Even within the organisation, the members knew little about each other’s lives; they just did what they had to do. Their operations were seamless, exhibiting the brilliance of this hunched frame and her predecessor; they were discreetly present at every major mission, heading the execution. Nobody actually knew how these two were related and while some had seen the face of Sakti’s founder, no one actually knew what this beggar really looked like. But no one asked questions.
As the beggar made her way into the Sakti headquarters, a hushed silence filled the area. As she made her way to the chair on the raised platform at the centre of the area, men and women alike made way for her; her presence had a way of striking fear in every heart. Jerk. Jerk. Jerk. She seemed oblivious to the acrid smell of sweat coupled with the stench of the sewer. She took her seat quietly and nodded slightly in the direction of her deputy for that day, signalling him to proceed with his report on the mission.
Everything went according to plan. A sizeable sum of gold retrieved and stored safely. No casualties on the team. No civilians hurt.
Jerk. Jerk. Jerk. She was silent for a few moments; the tension in the room was palpable and no one dared to move a muscle. Finally, her lips parted and her voice echoed through the headquarters, raspy from years of smoking.
“Good. Tie up loose ends and then everyone get back to ground level.”
As the members began to their preparations, Hamza, her personal aide, stepped forward and handed her a cigarette before bending down and whispering something. Her bony fingers seemed to tighten their grip on the cigarette as she rose to her feet and hobbled down one of the tunnels, heading to her hidden chamber for privacy. Jerk. Jerk. Jerk.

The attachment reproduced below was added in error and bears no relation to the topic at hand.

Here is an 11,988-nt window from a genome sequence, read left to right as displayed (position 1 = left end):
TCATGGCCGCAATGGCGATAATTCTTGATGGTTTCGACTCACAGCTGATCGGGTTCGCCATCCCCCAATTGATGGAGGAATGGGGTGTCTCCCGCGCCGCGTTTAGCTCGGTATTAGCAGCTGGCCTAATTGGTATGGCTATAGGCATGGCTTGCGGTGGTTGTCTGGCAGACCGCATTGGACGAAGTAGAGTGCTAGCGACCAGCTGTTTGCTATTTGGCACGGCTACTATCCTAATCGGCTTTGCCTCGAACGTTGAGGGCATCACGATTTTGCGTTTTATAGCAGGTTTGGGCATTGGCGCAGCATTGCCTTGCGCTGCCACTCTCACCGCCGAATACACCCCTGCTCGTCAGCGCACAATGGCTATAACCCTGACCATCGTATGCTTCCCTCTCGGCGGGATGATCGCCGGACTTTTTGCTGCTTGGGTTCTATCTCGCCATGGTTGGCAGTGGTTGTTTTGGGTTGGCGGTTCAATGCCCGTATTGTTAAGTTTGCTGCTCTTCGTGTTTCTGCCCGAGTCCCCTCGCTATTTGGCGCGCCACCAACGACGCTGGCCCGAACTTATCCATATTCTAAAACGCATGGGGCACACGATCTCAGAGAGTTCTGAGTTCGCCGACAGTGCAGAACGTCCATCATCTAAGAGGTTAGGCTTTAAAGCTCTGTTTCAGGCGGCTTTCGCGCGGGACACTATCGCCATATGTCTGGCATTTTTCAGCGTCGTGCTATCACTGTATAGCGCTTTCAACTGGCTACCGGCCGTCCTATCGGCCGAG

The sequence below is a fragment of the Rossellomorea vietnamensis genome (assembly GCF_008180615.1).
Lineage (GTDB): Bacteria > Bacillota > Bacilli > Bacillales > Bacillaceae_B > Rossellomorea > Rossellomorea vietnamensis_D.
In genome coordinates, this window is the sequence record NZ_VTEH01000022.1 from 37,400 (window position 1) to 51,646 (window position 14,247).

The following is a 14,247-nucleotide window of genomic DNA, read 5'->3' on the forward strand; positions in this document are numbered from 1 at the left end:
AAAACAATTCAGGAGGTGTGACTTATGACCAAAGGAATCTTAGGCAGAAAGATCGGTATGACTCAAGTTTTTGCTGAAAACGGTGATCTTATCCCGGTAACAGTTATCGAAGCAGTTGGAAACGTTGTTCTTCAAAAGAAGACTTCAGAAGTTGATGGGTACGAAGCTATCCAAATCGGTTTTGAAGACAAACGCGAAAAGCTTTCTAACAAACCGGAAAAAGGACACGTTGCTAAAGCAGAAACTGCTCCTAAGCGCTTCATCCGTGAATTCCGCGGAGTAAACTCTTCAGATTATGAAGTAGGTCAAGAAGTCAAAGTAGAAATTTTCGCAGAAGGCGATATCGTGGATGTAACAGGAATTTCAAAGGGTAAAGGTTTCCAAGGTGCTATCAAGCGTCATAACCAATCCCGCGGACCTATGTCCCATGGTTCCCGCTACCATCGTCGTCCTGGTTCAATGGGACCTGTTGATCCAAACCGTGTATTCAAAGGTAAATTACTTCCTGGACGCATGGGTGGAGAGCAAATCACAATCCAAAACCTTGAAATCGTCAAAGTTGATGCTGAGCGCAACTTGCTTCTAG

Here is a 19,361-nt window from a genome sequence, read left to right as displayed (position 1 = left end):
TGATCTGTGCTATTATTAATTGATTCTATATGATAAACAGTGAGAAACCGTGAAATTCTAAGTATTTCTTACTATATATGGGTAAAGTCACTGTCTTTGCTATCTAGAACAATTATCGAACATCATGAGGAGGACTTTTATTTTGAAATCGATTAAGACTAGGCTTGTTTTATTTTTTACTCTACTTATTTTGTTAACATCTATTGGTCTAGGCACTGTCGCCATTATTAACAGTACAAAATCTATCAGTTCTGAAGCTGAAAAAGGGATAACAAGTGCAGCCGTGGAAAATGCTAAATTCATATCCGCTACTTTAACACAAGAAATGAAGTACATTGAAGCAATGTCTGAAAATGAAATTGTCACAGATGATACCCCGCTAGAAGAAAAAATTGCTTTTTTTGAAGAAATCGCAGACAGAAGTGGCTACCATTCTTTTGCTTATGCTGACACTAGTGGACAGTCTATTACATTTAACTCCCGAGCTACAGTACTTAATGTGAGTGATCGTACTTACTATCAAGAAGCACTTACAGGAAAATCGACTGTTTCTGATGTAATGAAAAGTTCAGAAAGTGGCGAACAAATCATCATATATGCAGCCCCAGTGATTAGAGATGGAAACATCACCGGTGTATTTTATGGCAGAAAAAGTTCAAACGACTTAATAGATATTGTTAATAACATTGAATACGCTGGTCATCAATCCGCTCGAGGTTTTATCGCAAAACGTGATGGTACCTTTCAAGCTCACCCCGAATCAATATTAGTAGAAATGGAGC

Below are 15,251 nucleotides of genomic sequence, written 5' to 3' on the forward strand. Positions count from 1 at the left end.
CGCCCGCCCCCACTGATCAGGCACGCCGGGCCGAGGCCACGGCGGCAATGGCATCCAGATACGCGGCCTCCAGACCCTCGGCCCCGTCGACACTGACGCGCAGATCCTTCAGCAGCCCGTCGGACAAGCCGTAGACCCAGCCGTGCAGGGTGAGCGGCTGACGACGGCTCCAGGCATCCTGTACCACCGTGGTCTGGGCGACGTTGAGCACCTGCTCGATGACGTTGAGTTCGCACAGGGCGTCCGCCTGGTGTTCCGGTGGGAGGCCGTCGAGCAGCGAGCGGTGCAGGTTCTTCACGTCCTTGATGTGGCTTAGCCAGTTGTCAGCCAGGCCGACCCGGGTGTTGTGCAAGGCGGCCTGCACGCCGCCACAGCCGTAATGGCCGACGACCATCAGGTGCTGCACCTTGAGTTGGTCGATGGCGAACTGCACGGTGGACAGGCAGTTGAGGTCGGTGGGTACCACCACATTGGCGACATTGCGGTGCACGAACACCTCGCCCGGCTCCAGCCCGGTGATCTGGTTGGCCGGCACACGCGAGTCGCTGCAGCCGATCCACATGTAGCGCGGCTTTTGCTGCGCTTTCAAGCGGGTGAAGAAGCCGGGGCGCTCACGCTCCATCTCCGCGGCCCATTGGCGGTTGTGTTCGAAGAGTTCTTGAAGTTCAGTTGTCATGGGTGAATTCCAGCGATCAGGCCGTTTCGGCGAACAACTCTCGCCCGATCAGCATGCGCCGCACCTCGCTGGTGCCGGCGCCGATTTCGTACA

Upon reaching the chamber, Hamza withdrew a phone, handed it to her and then retreated to the common area to ensure that preparations were going smoothly. Mustering all her strength to keep her cool, she answered the call on hold.
“I saw what you did.” She couldn’t help but roll her eyes. How dramatic. “This has to stop. You’re going to get yourself killed!”
“Your underworld contacts are efficient, brother, but you need to stop tracking me down like this. Maybe you should only call me on New Year’s Day, brother. But it’s nice to hear from you, Jai.”
“I don’t want to see you getting hurt.”
“You work in law enforcement, Jai. How could you not want to see criminals like me suffer?” There was silence on his end.
“You’re my sister. Why would I want that?”
“But you wanted that when it came to Dad. As if it wasn’t bad enough that you left us to become a cop, you led the cops straight to Dad! What the hell for, if not to see him get hurt?” Her grip on the phone was so tight that her knuckles went white. She remembered that day as clear as crystal; her father being caught defenceless and taken straight to the death row. She swallowed hard.
“He had to be punished, you know that. He killed innocent people…
“Those people sold their souls to a corrupt government by serving them, Jai! He wasn’t wrong!” She was shocked at her own outburst and struggled for a few moments to collect her emotions.
“Listen, they think someone else is running the organisation. Nobody even knows you exist; nobody knows Malik Gupta even had a daughter. You could live a normal life!”